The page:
The 7 Wastes of Service That Are Killing Business Efficiency

Michael Cousins

You may already be aware of the 7 forms of waste in the manufacturing industry, first defined by Toyota; but what about other industries where specific types of manufacturing waste aren't relevant? In this article, I explore the 7 wastes of service and how you can identify them to improve business efficiency.

Defining 'Waste' in the Service Industry

In any industry, identifying waste can prove a challenging endeavour as you cannot always spot inefficiencies with the naked eye. Toyota's Seven Wastes of manufacturing was a game changer for manufacturing companies in terms of maximising efficiency throughout the production process. However generally the payoffs have not been nearly as dramatic for service industries applying lean principles. In fact, a surprisingly high proportion of service industry processes are wasteful without anyone noticing.

Implement your best practice processes with ATC

The good news is that the Seven Wastes methodology can be applied to the service industry, it just take a little thought.

The 7 Types of Wastes in the Service Industry

So what are the seven wastes that are typical in the service industry (which are occasionally also broken down into eight types of waste of, which then includes the 'waste of human potential')?

The 7 types of wastes in the service industry are:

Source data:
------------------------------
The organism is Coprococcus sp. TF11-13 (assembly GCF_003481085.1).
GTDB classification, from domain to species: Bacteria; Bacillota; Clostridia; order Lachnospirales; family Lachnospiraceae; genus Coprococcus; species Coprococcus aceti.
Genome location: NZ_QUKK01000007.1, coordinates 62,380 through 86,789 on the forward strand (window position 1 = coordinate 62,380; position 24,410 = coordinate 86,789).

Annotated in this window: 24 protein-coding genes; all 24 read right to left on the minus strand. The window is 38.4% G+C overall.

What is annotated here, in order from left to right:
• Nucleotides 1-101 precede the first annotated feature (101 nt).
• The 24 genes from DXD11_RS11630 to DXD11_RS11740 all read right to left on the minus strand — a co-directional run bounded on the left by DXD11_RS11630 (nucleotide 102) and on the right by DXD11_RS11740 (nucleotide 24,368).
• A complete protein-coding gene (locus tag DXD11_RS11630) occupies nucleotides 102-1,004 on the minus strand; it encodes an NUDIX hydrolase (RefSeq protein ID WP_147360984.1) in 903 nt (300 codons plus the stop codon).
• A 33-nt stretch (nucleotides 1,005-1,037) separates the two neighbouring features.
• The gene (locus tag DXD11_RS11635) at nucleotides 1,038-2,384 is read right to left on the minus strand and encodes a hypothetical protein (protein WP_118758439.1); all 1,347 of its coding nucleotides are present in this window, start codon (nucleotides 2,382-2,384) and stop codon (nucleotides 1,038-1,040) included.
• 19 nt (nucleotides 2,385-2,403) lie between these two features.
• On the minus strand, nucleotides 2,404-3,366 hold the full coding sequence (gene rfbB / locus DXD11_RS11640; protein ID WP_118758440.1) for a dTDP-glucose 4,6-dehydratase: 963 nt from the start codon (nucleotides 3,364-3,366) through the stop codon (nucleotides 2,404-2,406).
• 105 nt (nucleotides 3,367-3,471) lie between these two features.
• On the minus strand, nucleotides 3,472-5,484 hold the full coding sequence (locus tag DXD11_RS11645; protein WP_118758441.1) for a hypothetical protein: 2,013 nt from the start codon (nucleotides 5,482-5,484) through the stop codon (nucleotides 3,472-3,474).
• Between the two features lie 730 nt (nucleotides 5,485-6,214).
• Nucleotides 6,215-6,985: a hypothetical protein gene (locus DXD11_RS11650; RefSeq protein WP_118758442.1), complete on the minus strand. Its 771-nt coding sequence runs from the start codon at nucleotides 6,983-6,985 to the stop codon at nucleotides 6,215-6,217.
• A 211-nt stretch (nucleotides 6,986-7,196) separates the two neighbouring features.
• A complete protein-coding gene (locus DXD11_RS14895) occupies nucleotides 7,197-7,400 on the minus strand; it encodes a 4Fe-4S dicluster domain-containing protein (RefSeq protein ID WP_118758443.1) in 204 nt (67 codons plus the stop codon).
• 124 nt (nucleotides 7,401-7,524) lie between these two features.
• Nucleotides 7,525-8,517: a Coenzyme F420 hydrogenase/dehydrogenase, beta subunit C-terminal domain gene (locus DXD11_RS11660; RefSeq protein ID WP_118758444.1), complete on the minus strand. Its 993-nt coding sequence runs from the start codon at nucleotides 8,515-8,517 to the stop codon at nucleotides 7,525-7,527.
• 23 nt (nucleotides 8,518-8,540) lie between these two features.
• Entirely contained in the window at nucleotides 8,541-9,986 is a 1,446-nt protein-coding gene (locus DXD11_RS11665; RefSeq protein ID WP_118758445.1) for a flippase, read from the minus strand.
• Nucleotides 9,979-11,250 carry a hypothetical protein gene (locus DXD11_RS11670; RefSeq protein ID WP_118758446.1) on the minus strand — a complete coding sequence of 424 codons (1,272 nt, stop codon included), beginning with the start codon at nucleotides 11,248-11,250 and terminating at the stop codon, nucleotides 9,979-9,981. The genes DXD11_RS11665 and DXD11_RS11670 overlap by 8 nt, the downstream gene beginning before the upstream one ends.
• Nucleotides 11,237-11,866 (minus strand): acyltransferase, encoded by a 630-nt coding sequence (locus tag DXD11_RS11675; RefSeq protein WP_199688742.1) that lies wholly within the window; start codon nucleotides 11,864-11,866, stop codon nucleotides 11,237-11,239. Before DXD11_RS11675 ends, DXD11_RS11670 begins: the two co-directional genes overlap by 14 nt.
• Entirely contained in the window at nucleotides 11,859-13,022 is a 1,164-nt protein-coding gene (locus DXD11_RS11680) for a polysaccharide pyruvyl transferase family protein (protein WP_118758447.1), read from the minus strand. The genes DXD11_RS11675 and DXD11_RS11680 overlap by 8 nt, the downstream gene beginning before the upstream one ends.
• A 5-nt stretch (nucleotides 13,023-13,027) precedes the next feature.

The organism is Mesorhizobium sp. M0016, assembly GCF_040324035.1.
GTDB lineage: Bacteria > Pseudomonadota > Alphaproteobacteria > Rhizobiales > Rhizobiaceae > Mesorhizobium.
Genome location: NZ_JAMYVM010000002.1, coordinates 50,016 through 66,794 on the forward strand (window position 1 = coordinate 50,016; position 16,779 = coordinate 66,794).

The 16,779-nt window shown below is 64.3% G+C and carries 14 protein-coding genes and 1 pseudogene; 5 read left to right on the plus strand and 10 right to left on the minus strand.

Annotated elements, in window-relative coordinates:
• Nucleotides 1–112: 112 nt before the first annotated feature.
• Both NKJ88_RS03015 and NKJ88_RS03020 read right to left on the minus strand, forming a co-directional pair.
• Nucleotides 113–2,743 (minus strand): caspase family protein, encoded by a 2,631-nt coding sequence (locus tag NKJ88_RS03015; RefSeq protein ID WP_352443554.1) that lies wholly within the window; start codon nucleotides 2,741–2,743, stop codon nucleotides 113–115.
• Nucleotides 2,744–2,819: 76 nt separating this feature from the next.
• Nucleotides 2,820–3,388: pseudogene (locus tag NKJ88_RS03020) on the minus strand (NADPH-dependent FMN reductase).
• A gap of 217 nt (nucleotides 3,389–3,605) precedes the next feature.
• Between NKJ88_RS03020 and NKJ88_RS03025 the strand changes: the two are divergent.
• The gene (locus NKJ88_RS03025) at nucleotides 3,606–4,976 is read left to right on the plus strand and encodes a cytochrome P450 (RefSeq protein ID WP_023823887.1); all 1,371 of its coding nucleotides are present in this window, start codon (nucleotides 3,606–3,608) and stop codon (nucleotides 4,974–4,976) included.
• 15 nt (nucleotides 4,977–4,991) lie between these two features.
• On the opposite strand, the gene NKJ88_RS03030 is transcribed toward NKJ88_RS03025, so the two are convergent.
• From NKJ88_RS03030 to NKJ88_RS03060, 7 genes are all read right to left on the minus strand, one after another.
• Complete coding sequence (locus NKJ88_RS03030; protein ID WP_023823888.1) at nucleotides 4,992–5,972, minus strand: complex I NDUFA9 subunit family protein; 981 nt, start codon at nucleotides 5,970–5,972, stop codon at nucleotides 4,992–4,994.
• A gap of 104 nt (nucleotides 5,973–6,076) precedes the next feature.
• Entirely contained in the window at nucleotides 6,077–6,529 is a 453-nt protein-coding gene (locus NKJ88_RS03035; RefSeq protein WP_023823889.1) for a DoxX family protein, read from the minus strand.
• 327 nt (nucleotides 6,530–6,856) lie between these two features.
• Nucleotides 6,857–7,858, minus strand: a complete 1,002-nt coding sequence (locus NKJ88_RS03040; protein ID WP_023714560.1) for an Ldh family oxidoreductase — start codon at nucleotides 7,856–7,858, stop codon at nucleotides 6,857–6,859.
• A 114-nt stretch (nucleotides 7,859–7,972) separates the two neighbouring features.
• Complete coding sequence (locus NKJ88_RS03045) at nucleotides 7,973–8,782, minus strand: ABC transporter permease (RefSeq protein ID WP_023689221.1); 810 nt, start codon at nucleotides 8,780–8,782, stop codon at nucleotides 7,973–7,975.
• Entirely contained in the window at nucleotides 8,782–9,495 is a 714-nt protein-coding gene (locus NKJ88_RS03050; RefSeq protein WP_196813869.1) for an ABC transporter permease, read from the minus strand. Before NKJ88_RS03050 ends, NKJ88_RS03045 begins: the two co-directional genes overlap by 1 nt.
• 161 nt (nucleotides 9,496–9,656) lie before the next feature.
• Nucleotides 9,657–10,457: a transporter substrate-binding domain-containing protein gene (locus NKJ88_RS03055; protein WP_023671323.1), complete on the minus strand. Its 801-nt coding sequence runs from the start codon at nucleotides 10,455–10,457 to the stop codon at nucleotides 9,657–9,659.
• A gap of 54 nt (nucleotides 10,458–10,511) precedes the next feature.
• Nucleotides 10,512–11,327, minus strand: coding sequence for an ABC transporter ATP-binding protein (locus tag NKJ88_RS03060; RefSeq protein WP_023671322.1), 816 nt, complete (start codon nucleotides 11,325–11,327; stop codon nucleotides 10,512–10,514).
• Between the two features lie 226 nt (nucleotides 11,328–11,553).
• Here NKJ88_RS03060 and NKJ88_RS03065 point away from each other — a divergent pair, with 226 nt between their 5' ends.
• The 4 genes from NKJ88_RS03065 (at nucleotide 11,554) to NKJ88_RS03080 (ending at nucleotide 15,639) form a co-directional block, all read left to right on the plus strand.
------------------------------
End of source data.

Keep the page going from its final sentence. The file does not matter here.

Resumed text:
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  1. Delays - delays in providing the customers with information, a product, or a service:
    1. such delays can take many different forms (e.g. waiting in queues, waiting on hold on a phone, etc.)
    2. identifying your own organisation's delays is crucial, as these delays can cause your customers to choose your competitors' services
  2. Duplication - filling in multiple forms with repeated data:
    1. this waste can be highly interruptive to the efficiency of your customer service model
    2. it is essential to cut down on duplication as much as possible - your business' customers will perceive it as annoying, time-consuming and unnecessary
  3. Unnecessary Movement - unnecessary segmented points of communication:
    1. making the customer journey as comfortable as possible is the recipe for success
    2. if your customers' experience is too segmented (e.g. having to contact different internal departments in order to access a service), they may lose interest along the way 
  4. Unclear Communication - unclear industry jargon and unclear communication:
    1. creating a confusing customer experience through unclear instructions and industry jargon will frustrate your customers
    2. keeping the communication clear and straight forward will prevent confusion and mistakes, and keep your customers happy
  5. Incorrect Inventory - Products being out-of-stock or expired:
    1. offering expired or out-of-stock products does not only frustrate your customers but will also come across as disorganised and highly unprofessional 
  6. Errors - customer receives the wrong product:
    1. receiving the wrong item or possibly nothing at all is a waste of both yours and your customers' resources
    2. in order to maintain a positive relationship with your customers, it is essential to ensure that items function properly and services or deliveries reach their destination